"I've actually heard they haven't started yet. ... I don't believe they've actually started yet," NFL Network's Ian Rapoport said on the Pat McAfee Show.
Ben Volin of the Boston Globe cited two sources that said the opposite earlier this week, reporting the Ravens and Jackson had discussions that had not been productive.
Jackson has two more years remaining on his rookie contract. He'll make $1.8 million in 2021 and then have a significant raise as part of the fifth-year option in his deal if he and the Ravens are unable to reach a long-term extension.
"[He] certainly deserves a contract," Ravens general manager Eric DeCosta told reporters. "He has played phenomenal football over the last couple of years. My intention is to keep him in Baltimore for many, many years."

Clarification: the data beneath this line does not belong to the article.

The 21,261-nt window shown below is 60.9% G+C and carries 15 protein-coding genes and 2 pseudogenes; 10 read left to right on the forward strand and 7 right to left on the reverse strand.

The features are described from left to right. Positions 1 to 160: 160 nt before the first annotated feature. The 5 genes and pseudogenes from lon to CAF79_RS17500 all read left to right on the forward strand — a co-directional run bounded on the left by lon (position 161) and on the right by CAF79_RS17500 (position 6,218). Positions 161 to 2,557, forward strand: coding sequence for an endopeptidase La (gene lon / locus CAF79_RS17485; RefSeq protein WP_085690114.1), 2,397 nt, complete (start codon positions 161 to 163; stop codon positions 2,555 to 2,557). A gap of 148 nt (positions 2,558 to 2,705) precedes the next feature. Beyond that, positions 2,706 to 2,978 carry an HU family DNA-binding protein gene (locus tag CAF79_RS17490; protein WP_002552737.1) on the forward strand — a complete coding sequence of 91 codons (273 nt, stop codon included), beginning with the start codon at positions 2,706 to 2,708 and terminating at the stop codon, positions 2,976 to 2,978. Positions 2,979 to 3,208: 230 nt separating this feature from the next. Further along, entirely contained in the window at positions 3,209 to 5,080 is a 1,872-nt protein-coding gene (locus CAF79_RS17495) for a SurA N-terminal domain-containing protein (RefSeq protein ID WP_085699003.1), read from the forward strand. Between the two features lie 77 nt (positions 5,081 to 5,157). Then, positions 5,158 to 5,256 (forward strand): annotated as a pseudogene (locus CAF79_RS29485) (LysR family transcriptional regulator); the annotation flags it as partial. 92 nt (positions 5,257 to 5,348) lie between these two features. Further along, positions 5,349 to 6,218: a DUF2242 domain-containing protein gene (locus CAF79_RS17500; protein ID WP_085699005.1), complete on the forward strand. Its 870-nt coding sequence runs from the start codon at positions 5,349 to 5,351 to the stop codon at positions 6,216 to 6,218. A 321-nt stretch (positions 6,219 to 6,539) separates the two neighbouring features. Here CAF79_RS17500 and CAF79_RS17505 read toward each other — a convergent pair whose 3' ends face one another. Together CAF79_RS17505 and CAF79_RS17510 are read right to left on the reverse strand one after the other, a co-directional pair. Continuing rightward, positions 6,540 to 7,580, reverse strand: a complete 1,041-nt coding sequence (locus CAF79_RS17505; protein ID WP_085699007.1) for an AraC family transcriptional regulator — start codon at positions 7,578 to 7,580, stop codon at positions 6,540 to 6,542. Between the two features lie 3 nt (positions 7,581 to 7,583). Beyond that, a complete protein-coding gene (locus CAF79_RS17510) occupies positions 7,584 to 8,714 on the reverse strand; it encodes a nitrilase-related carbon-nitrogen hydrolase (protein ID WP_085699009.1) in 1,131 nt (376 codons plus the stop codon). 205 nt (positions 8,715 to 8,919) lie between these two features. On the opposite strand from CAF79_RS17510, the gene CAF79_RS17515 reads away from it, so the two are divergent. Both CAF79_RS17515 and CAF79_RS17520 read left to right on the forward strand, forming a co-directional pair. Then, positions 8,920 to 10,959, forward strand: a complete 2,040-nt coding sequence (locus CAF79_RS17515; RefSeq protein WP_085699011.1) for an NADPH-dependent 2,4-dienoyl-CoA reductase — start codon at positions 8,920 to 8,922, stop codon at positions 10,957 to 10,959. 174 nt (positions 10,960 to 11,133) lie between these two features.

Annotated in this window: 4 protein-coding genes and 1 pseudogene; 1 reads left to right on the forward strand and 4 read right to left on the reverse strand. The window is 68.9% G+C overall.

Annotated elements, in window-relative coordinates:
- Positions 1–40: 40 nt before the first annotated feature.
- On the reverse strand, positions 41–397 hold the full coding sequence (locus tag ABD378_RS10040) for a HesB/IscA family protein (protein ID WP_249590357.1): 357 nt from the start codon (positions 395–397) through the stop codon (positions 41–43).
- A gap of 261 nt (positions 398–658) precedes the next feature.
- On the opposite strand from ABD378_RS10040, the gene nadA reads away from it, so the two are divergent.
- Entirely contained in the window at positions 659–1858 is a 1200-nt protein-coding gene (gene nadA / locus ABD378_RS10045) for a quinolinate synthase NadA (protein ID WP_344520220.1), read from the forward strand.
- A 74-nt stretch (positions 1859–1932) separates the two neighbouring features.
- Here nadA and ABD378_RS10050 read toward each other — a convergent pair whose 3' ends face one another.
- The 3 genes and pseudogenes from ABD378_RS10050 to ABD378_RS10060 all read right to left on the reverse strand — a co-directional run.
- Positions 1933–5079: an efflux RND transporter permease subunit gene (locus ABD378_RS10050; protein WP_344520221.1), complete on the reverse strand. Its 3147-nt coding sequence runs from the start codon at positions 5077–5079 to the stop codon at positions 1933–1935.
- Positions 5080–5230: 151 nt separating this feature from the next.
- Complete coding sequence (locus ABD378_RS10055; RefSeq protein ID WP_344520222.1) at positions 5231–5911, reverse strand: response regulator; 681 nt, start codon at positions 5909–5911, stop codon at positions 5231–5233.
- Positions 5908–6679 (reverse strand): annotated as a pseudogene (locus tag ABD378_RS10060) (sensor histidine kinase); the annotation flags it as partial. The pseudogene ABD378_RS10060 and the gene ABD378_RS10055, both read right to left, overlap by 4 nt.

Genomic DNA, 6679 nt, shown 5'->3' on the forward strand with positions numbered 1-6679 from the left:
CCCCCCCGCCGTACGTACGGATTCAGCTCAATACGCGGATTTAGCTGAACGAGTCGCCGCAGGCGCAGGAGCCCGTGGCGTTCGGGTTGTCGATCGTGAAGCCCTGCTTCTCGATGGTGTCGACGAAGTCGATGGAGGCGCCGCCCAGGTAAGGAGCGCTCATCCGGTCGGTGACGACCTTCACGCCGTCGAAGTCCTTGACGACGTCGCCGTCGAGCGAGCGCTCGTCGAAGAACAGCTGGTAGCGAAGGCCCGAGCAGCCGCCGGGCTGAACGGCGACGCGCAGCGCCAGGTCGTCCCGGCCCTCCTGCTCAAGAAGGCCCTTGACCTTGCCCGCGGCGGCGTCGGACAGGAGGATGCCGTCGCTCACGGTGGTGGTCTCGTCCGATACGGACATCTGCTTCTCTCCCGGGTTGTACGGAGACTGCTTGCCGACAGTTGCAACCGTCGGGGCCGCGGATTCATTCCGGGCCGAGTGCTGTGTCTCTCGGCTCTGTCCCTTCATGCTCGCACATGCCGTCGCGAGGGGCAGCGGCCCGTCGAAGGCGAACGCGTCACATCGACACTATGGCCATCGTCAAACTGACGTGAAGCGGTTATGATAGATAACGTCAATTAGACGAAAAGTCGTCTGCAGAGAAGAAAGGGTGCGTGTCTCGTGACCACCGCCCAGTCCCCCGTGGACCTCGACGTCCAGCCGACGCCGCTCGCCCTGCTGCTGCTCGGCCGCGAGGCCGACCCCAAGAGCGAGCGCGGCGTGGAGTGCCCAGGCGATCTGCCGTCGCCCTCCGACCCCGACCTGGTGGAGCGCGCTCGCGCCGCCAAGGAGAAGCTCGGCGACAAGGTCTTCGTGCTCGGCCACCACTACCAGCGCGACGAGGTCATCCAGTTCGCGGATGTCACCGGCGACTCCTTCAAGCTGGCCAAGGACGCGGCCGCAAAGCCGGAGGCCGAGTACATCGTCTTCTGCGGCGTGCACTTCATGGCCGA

It's likely Jackson's next contract will make him one of the highest-paid players in NFL history. While it's unlikely there will be another $500 million deal similar to the one signed by Patrick Mahomes, it wouldn't be a surprise if Jackson's reps look to top the four-year, $156 million extension signed by Deshaun Watson last offseason.
Jackson threw for 2,757 yards and 26 touchdowns against nine interceptions in 2020, adding 1,005 yards and seven scores on the ground. While his numbers dropped from his 2019 MVP campaign, Jackson remains one of the NFL's most dynamic all-around playmakers.
The Ravens may have to consider Jackson's unique skill set and how well it may age in any contract negotiation. He's the only quarterback in NFL history with back-to-back 1,000-yard rushing seasons, but the 24-year-old has taken plenty of hits that come along with that distinction.
Jackson is a far better quarterback than advertised coming out of Louisville, but the 2016 Heisman Trophy winner still struggles with downfield throws and may not have the same long-term durability as other quarterbacks.